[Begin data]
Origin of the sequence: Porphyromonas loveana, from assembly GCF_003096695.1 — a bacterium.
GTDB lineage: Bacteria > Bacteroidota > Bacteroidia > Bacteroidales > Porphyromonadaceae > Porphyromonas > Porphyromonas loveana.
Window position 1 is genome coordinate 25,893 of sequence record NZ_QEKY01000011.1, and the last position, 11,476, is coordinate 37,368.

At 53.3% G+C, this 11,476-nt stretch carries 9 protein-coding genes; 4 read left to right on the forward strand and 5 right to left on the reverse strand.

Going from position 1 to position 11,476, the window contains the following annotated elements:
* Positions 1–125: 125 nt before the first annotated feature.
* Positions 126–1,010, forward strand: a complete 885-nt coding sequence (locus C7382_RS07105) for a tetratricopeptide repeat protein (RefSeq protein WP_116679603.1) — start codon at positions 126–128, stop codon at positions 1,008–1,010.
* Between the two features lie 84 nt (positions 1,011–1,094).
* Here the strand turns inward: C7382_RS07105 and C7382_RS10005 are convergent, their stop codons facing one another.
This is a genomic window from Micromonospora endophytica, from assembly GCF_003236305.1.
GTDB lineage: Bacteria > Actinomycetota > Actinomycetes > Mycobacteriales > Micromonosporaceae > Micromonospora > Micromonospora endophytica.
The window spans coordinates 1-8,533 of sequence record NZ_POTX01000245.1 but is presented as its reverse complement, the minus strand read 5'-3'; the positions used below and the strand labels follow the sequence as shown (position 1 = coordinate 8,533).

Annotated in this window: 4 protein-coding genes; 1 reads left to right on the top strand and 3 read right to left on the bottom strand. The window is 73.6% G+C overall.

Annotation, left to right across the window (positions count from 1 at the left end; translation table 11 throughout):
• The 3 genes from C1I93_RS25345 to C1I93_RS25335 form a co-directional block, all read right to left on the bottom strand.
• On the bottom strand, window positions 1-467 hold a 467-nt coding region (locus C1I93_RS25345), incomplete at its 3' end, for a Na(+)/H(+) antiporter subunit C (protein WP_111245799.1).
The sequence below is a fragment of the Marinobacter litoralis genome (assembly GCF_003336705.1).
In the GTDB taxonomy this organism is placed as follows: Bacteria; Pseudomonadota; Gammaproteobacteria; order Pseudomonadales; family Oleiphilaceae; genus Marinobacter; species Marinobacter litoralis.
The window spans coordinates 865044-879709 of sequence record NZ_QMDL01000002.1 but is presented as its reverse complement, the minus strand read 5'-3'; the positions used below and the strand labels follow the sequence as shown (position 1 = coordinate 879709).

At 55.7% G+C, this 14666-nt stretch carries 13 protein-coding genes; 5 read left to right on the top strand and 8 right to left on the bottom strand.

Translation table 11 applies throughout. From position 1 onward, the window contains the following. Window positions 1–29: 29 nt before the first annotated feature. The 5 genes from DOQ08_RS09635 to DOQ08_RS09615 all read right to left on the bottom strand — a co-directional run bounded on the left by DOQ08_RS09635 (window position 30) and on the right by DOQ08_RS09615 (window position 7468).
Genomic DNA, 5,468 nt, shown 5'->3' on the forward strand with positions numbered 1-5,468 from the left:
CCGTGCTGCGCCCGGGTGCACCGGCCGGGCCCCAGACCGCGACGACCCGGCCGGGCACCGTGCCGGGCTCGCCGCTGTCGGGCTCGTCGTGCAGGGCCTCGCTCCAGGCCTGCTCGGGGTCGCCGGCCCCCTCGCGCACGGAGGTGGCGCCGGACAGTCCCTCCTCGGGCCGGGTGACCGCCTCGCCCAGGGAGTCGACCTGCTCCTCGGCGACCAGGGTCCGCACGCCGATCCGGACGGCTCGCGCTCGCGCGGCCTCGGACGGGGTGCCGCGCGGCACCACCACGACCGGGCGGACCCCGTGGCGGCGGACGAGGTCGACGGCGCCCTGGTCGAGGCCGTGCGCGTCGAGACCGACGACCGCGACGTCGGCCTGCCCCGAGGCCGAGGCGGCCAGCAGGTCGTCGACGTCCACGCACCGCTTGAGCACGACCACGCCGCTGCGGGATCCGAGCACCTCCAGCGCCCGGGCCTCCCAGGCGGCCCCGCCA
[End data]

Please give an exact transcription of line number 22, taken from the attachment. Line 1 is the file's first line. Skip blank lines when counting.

Genomic DNA, 5,468 nt, shown 5'->3' on the forward strand with positions numbered 1-5,468 from the left: